Concept

Ludwig Guttmann

Summary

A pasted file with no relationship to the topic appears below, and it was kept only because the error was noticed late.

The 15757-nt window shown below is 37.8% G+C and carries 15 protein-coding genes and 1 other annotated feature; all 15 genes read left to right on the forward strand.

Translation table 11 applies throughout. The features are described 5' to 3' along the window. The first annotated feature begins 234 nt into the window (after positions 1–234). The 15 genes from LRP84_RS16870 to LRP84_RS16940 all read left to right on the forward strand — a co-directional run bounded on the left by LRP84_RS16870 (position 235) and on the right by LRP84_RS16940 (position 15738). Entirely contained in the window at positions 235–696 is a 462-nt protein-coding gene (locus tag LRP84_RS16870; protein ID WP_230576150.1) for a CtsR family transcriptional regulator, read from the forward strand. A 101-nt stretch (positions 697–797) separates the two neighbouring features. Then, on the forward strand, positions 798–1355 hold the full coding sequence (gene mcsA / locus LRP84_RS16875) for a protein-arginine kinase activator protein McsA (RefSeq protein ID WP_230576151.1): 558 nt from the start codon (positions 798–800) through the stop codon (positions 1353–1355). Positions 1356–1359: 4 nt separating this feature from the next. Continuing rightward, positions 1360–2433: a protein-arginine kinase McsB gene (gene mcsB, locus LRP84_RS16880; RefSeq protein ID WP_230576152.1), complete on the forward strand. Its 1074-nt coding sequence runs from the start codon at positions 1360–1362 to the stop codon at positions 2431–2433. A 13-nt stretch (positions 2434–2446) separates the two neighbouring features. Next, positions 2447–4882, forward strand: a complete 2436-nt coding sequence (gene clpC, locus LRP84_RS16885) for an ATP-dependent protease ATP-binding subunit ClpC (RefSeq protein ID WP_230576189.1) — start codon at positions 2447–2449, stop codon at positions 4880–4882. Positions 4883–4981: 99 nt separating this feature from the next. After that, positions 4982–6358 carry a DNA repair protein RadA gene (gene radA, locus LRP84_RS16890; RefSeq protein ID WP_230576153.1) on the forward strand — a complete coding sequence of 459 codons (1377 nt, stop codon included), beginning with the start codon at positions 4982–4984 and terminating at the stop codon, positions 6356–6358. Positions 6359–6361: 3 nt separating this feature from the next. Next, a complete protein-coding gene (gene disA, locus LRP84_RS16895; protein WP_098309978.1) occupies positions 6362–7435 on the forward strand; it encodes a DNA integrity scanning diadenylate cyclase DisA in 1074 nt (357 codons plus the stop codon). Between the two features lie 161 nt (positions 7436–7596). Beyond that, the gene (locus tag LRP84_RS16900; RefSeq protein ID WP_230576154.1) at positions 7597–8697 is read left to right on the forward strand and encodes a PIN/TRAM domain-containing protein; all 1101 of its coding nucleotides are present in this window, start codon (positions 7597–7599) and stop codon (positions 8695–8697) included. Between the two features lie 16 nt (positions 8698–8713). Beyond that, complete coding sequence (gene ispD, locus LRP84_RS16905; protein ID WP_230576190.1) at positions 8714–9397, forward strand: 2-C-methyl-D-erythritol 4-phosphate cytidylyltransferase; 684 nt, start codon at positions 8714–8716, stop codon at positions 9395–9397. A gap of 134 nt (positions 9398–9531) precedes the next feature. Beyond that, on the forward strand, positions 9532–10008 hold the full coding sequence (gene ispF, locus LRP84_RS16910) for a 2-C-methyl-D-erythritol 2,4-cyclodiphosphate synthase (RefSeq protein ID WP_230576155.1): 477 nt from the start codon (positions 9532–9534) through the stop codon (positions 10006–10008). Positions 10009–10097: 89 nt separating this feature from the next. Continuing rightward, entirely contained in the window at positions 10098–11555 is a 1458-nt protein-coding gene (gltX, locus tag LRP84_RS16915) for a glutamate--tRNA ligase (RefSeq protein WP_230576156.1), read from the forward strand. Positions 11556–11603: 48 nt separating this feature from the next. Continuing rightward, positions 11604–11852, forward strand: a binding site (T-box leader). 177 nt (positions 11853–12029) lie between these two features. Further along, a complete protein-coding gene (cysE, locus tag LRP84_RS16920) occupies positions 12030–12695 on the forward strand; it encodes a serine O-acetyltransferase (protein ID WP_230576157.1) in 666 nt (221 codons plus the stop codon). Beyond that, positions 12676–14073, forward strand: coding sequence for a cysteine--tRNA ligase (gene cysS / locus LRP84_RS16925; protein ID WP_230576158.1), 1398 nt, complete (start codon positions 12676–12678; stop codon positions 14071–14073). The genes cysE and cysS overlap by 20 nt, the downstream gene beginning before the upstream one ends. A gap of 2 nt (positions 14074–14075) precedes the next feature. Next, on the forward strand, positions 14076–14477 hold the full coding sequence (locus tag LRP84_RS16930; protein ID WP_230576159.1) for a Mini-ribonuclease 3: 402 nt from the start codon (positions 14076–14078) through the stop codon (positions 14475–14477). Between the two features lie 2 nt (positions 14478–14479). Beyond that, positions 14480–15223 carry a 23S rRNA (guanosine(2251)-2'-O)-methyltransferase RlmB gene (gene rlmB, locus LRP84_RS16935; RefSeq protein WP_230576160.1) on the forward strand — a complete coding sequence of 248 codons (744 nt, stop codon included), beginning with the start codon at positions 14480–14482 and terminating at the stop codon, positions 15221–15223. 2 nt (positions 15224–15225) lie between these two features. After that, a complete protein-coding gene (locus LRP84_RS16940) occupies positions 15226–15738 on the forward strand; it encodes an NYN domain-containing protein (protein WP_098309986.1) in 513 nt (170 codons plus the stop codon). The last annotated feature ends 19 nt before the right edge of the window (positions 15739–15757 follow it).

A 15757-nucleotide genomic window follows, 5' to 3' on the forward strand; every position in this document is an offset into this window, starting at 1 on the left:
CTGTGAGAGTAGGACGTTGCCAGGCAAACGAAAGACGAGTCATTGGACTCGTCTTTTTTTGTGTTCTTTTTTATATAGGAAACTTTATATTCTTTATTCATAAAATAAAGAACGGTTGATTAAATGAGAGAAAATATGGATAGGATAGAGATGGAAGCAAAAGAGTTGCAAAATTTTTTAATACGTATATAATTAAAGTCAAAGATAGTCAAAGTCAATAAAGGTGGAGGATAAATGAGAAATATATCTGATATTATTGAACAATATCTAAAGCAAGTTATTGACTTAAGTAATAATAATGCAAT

Sir Ludwig Guttmann (3 July 1899 – 18 March 1980) was a German-British neurologist who established the Stoke Mandeville Games, the sporting event for people with disabilities (PWD) that evolved in England into the Paralympic Games. A Jewish doctor who fled Nazi Germany just before the start of the Second World War, Guttmann was a founding father of organized physical activities for people with disabilities. Early life Ludwig Guttmann was born on 3 July 1899 to a German Jewish family, in the town of Tost, Upper Silesia, in the former German Empire (now Toszek in southern Poland), the son of Dorothy (née Weissenberg) and Bernard Guttmann, a distiller. When Guttmann was three years old, the family moved to the Silesian city of Königshütte (today Chorzów, Poland). In 1917, while volunteering at an accident hospital in Königshütte, he encountered his first paraplegic patient, a coal miner with a spinal fracture who later died of sepsis. That same year, Gutt
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